Is mainstream advice speaking to all of these people equally?

Should you be listening equally?


The video is also here on YouTube.


Looking expensive that works

1. As the video explains, know your relationship with colour. Personal colour analysis (PCA) shows you the effect that you and colour have on one another. If you are warm in colouring and cool pastel colours make your skin look green, what’s the point? If the robin’s egg blue looks like children’s clothing when it is next to your colours, what’s the point? Save yourself a lot of time. Start with  a PCA.

2. Neutral clothing can go either way. Although not quite automatic sophistication, the less-is-more appeal is undeniable. Winters look terrific in large areas of one or two neutral colours. Summers are dreamy and lovely and elegant in entire outfits in a blend of neutral tones. Springs look so good in colours that even neutrals are colourful, as brown, green khaki, or bright navy blue. Autumns excel in depth effects, be they light to dark, texture, or layers.

Neutrals are the most challenging colours to select but we have good tools to help. If the colour is neutral and the style is too simple, the look can be of long gray dresses and surgical scrubs. Florentina will go into this a bit more, I expect. Colour is inherently energetic, memorable, easier to select, and occupies the viewer’s attention. Neutral colours are like the support structures, like bark and ground and air. They have to belong to the image (lead and carnations are not as easy together as feathers and carnations) while at the same time, being a kind of blank or negative space.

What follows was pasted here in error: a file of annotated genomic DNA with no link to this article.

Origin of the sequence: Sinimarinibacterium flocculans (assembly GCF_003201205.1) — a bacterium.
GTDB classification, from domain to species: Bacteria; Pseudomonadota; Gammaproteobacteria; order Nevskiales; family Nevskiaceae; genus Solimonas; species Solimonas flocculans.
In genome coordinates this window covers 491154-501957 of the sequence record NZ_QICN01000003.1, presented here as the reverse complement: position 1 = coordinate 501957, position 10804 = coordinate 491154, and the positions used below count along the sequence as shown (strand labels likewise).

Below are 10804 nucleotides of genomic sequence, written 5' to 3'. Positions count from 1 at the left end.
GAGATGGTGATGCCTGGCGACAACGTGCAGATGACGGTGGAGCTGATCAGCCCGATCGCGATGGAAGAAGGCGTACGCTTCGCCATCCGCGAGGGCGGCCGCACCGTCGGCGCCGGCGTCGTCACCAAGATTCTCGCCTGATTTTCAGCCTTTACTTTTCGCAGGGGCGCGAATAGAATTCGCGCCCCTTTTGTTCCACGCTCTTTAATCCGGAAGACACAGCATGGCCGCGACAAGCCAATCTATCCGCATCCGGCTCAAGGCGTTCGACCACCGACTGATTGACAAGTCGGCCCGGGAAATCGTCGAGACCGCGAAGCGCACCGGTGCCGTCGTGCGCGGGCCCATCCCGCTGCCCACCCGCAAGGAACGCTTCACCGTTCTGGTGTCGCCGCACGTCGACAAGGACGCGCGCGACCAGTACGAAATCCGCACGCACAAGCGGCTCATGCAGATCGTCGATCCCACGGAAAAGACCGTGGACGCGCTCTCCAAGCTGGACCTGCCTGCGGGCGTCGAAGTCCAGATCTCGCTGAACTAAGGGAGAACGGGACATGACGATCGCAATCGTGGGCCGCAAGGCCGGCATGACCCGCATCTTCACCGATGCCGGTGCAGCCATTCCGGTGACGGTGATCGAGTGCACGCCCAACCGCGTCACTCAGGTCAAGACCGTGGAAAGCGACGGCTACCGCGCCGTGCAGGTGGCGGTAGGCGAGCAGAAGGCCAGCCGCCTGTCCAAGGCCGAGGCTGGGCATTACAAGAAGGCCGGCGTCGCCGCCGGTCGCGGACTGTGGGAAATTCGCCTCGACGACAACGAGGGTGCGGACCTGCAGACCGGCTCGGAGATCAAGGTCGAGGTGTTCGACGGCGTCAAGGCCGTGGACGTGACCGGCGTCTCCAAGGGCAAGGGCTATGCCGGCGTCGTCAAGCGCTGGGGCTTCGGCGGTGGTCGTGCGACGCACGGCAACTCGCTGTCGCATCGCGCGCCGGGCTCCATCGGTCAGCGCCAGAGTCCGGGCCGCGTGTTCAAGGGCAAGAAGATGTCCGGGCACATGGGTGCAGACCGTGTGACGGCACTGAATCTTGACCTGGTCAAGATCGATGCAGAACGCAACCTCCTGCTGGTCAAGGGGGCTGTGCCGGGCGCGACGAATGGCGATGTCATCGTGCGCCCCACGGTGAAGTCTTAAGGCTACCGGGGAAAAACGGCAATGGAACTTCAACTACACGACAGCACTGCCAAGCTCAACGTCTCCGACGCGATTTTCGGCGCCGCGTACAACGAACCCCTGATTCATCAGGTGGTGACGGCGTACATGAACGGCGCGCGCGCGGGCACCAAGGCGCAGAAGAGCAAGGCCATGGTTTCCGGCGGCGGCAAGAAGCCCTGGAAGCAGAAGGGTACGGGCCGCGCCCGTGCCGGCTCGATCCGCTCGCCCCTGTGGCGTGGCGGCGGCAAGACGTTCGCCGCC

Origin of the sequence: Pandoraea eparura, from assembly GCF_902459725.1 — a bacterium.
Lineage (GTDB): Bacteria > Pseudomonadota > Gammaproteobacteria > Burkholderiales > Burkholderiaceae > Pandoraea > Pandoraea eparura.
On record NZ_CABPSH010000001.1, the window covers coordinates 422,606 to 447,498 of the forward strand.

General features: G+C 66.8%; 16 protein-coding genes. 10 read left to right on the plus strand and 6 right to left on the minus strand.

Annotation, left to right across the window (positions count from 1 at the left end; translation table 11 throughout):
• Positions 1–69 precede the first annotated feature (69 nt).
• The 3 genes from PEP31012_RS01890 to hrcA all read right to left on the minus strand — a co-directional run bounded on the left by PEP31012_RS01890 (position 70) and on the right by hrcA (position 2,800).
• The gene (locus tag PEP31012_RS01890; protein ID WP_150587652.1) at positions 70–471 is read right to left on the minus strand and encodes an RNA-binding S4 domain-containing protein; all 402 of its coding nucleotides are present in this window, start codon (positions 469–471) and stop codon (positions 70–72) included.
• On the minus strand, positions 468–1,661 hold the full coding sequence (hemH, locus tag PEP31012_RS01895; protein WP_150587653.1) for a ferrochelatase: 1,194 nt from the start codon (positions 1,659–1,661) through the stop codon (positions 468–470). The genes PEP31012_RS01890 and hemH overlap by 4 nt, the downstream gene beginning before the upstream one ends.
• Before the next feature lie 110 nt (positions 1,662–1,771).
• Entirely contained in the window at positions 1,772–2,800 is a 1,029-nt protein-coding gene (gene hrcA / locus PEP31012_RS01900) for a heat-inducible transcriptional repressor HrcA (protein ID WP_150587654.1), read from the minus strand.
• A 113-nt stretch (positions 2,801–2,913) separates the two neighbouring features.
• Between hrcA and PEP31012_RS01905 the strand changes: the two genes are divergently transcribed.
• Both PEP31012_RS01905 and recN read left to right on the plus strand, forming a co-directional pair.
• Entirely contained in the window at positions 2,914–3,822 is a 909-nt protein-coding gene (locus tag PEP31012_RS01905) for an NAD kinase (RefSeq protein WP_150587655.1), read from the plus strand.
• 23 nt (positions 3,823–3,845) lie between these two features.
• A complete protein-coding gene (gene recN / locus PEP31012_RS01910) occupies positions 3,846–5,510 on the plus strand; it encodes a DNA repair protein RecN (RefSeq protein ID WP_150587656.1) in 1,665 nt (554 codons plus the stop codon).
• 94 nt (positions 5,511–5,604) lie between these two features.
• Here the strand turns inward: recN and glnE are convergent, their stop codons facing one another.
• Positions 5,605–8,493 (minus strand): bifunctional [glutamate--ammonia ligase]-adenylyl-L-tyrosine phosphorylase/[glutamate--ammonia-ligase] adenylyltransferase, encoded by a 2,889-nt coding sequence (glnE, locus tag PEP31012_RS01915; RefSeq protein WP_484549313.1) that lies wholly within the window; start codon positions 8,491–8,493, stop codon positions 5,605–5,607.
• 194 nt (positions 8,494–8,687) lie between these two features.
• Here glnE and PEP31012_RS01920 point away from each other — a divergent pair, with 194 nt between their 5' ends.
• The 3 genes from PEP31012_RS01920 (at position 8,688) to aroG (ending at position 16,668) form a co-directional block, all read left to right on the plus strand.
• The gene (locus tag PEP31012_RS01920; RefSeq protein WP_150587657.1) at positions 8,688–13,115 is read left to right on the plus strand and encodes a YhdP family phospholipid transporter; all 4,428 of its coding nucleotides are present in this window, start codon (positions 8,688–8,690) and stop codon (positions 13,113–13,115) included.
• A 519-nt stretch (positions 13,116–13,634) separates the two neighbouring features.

Colour done right looks like money. – Christine Scaman

3. Neutral makeup colours. Not trying too hard is part of looking expensive. That’s because we prefer to think and do the opposite of what we’re told, asserting our freedom to decide for ourselves.  Appearance is great when it could have happened by itself, grown right out of the body that wears it, meaning the same colours and lines as yours.

Neutral makeup colours are more inherently part of the face. Brighter colours should be applied with good judgment and be in your palette. If the colour is not part of your inherent make-up, it will stay apart from the face when added as makeup.

Certain warm colouring groups wear beige or brown eye makeup beautifully; they are the 3 Autumns and True Spring. Everyone else might look mushy or undefined, while an expensively made up face is crisp and clean. A safer choice may be medium gray that doesn’t have an obvious colour component, in a darkness level adjusted to yours, so that the eye doesn’t appear smaller or dominated when circled by liner.